In most wealthy countries, getting a COVID-19 test is routine.

But in many parts of Africa, these diagnostics, one of the first lines of defense against the novel coronavirus, remain hard to come by. As of August 2021, the continent, home to 1.1 billion people, had conducted about 47 million COVID-19 tests;  the United States alone administered nearly 10 times that figure. The paucity of tests has left patients in the lurch and public health officials trying to fight the pandemic blindfolded.

To help change that, IFC spearheaded a €15 million financing package earlier this year for Cerba Lancet Africa, which runs medical laboratories in 12 Sub-Saharan African states. The financing, mobilized in partnership with France’s Proparco, will help Cerba Lancet Africa upgrade its labs in places like Ghana, Kenya and East Africa, Mozambique, Nigeria, and Rwanda, and branch out to new countries. That growth will provide many Africans with access to fast, accurate tests for COVID-19 and many other diseases for which access to testing has been a challenge.

“Access to diagnostics is a vital part of the COVID-19 response,” said Stéphane Carré, CEO of Cerba Lancet Africa. “Accurate diagnostics is essential to providing patients with high-quality care and ensuring they receive the right treatment.”

The tests are also expected to be an important source of data for public health officials, allowing them to better gauge the scale of the COVID-19 pandemic in Africa. Officially, 6.7 million Africans had contracted COVID-19 and the disease had killed 172,000 people as of August 2021. But researchers, including those at the United States’ University of Washington, suspect the actual numbers are far higher.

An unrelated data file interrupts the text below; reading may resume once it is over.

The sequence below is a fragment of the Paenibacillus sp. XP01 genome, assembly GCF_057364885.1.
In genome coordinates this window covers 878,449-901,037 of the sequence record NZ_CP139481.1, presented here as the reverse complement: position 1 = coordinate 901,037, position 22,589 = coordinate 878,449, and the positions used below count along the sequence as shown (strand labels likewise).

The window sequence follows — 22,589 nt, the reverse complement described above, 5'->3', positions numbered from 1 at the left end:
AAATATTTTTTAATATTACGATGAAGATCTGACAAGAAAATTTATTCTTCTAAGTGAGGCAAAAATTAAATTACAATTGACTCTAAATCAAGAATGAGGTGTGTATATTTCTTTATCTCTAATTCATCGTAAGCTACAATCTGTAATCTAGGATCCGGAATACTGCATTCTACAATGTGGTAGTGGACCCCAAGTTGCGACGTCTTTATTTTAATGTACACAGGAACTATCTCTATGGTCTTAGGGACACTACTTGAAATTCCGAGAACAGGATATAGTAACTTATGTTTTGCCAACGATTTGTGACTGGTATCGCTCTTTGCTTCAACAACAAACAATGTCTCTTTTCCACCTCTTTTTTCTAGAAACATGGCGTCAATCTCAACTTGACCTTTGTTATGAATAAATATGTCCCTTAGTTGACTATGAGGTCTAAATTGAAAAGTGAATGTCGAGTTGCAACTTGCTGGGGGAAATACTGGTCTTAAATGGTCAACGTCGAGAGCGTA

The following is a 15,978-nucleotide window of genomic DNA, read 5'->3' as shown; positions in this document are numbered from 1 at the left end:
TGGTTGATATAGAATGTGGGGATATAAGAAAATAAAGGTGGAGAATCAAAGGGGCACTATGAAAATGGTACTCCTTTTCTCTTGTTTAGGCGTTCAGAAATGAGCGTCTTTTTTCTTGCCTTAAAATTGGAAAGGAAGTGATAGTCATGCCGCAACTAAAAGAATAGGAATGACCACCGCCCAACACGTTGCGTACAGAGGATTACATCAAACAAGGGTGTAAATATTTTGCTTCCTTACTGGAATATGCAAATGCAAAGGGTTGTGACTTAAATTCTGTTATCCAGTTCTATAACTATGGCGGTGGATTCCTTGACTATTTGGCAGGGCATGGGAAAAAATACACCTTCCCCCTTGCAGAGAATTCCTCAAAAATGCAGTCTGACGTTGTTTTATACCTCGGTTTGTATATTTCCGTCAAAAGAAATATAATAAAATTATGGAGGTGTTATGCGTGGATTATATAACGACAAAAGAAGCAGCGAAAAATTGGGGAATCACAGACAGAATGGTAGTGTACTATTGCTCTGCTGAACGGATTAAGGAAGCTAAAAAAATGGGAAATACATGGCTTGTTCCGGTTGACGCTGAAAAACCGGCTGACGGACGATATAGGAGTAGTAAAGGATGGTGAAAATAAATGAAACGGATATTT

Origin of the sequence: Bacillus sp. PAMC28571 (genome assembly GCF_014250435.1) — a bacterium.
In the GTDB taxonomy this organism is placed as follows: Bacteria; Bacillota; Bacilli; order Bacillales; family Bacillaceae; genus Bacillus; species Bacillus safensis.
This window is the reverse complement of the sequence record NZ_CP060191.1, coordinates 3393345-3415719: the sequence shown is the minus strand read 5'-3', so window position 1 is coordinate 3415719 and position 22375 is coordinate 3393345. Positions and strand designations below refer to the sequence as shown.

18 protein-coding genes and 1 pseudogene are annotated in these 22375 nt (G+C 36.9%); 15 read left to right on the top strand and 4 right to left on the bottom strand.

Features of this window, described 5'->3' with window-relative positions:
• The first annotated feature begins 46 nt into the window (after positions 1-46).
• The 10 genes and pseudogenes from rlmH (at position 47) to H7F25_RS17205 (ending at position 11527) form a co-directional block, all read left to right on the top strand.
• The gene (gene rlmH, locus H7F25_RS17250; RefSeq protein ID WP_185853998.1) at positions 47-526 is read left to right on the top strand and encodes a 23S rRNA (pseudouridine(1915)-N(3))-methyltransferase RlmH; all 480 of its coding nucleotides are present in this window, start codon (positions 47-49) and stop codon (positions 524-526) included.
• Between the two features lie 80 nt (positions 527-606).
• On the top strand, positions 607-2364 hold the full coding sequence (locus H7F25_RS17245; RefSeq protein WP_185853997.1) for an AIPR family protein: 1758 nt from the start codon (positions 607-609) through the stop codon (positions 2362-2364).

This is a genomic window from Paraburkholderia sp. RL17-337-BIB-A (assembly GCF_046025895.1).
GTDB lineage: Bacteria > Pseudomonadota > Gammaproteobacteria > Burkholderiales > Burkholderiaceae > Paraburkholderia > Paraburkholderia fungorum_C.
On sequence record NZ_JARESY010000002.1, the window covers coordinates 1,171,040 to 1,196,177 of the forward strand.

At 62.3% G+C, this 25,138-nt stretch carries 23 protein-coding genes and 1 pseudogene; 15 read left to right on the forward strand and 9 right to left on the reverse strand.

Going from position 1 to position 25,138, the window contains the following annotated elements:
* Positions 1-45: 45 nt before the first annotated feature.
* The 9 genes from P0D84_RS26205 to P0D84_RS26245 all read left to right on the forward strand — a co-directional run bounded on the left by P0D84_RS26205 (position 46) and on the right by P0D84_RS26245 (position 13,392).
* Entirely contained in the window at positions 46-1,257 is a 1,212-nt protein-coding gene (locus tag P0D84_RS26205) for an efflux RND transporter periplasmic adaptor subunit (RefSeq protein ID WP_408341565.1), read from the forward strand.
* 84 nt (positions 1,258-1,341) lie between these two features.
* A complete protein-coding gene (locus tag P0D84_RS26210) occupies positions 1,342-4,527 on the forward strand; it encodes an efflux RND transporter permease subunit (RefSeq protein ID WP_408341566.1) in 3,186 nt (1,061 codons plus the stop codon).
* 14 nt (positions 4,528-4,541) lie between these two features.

Along with COVID-19 tests, Cerba Lancet Africa, which already serves 2.5 million patients a year, is expected to ramp up testing for non-communicable diseases. That is considered important in Sub-Saharan Africa where these types of ailments, which include cancer, diabetes and hypertension, accounted for more than 35 percent of all deaths in 2019.

“A lot of the people you see walking around have never had any kind of routine medical checkup,” said Nontlantla Ngwenya, Chief Operating Officer at Cerba Lancet Africa.

“Our fundamental role at Cerba Lancet Africa is to close that gap by ensuring laboratory testing is accessible to a majority of people in the African continent. This will ensure patients are treated correctly and early.”

The financing for Cerba Lancet Africa is part of a bigger push by IFC to help Africa improve medical care over the long term, considered crucial on a continent where many healthcare systems are fragile.

Since March 2020, IFC has provided more than $777 million to private healthcare companies in Sub-Saharan Africa. Aside from diagnostic testing, IFC has helped to expand vaccine production,  provide clinics with modern medical equipment, and foster innovation in the healthcare sector.

IFC’s work underscores the importance of the private sector in improving healthcare in Africa, which is struggling with the fallout of COVID-19, said Olaf Schmidt, IFC’s Manager for Real Estate, Hotel & Retail, Health & Education and Manufacturing Investments in Africa.

“By tapping into the expertise and financial strength of private companies, countries can dramatically improve the health and wellness of their people,” he added.